In the epic poem Beowulf, the hero bravely protects his people. The strongest example of this is his battle with the dragon. At this point Beowulf is an old man. Although he knows that fate will not be on his side in this battle, he realizes that no one else has a chance of defeating this monster. Beowulf states, "No one else could do/ What I mean to, here, no man but me/ Could hope to defeat this monster" (l.682-4). Facing almost certain death, he does not hesitate to fight the dragon to save the Geats. Beowulf knows that the dragon is going to continue to lay waste to their land and he feels that it is his duty as king to protect his people.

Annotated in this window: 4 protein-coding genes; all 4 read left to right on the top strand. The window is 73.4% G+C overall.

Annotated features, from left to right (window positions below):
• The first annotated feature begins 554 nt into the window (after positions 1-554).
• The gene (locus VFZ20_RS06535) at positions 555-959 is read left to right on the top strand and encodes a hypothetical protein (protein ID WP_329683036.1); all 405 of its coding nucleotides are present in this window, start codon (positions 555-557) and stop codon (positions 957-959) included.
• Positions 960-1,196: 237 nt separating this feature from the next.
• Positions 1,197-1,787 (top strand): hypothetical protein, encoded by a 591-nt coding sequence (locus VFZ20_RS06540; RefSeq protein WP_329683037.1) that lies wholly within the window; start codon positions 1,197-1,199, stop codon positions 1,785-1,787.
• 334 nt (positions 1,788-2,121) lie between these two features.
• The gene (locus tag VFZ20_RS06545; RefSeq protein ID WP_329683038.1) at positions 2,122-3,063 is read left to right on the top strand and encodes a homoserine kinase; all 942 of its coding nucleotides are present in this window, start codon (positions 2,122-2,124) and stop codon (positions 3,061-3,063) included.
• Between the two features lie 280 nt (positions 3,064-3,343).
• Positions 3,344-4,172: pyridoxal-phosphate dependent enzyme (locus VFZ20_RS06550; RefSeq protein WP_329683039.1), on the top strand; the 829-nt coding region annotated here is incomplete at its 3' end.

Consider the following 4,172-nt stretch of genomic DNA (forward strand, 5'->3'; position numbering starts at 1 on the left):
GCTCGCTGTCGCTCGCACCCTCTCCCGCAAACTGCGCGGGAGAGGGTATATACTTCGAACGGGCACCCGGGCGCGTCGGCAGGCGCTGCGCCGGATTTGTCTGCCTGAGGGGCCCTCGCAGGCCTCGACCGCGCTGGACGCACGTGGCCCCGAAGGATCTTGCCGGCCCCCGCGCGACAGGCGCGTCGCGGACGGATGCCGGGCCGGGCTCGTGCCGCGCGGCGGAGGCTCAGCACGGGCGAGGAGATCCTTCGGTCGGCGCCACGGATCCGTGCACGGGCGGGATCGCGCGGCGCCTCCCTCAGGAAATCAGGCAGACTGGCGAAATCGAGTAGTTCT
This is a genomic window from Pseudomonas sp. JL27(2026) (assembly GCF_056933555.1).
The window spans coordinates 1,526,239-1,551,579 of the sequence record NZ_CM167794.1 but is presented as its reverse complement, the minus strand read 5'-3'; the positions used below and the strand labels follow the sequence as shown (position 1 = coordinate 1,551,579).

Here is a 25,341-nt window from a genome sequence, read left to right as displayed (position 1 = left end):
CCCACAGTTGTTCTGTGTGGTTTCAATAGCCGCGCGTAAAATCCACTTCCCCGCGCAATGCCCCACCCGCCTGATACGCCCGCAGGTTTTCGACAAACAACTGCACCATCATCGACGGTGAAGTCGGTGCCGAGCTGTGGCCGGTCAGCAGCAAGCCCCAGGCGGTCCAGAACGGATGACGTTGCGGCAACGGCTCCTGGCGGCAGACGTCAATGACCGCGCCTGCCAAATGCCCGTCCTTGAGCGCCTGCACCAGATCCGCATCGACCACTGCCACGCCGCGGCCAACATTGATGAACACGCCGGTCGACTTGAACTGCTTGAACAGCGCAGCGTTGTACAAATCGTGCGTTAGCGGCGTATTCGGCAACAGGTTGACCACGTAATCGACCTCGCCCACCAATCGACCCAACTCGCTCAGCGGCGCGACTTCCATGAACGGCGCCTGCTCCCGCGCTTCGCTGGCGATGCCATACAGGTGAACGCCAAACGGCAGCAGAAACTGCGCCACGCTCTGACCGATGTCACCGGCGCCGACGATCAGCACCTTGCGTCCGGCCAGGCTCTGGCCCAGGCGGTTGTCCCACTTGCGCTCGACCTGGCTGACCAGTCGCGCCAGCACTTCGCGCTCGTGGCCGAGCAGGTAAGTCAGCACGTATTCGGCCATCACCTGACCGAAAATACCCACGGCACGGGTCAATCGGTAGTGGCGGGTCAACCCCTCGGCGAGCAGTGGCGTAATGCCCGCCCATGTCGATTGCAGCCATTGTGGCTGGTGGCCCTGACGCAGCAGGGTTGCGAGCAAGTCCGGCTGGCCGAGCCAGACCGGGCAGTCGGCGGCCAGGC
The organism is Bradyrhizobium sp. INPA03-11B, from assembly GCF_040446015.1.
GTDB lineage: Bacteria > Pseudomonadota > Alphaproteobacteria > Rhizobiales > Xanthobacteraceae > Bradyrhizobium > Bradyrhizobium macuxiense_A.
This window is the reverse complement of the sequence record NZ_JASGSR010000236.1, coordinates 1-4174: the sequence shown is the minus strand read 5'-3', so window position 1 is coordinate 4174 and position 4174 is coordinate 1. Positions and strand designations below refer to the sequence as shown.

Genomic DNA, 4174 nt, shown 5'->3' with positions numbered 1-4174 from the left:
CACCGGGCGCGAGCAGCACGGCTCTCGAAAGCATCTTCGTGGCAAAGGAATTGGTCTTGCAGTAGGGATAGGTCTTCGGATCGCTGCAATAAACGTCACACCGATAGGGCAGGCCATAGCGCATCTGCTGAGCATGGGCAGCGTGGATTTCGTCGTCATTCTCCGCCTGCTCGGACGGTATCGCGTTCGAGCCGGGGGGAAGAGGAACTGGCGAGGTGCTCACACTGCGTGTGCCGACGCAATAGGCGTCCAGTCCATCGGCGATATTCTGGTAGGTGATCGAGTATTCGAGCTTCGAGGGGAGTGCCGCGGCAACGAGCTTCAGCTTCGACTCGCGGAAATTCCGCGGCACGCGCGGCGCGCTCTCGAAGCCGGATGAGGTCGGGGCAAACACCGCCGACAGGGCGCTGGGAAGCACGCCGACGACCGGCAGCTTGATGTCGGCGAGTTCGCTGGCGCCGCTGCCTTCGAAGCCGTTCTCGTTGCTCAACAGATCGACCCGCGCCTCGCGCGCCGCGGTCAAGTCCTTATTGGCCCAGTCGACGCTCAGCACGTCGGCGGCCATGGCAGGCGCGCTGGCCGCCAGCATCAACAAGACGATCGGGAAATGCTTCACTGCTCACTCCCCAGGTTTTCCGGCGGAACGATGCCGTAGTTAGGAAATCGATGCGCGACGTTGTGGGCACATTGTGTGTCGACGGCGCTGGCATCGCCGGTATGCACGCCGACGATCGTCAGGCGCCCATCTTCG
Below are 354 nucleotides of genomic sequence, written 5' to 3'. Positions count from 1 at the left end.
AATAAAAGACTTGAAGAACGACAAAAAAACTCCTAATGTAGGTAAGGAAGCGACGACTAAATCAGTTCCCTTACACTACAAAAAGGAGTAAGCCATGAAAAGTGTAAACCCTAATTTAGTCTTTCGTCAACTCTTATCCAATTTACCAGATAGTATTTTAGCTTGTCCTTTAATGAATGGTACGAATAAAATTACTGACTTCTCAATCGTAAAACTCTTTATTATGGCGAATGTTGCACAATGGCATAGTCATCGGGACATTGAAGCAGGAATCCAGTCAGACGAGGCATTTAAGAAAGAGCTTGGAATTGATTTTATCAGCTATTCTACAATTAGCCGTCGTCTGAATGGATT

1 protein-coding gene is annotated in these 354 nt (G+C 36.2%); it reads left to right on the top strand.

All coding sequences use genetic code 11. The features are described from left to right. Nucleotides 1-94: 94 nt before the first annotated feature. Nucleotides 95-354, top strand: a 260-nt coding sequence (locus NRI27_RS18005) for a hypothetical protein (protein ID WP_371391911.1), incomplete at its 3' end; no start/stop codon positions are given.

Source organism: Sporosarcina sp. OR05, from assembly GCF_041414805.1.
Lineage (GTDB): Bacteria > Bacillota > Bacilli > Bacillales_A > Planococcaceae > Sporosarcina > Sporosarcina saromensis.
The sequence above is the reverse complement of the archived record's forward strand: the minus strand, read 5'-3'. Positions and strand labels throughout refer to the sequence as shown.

Another way Beowulf protects his people occurs in the final moments before his death. Although he kills the dragon, he is mortally wounded. Even though none of his men, other than Wiglaf, helped him in the battle, he still instructs Wiglaf that the dragon's hoard should be used to care for his people. He names Wiglaf as the next leader because he is the only one who possesses any of the Anglo-Saxon values. Beowulf's final wishes involve the care of his people, even though they deserted him in his greatest time of need.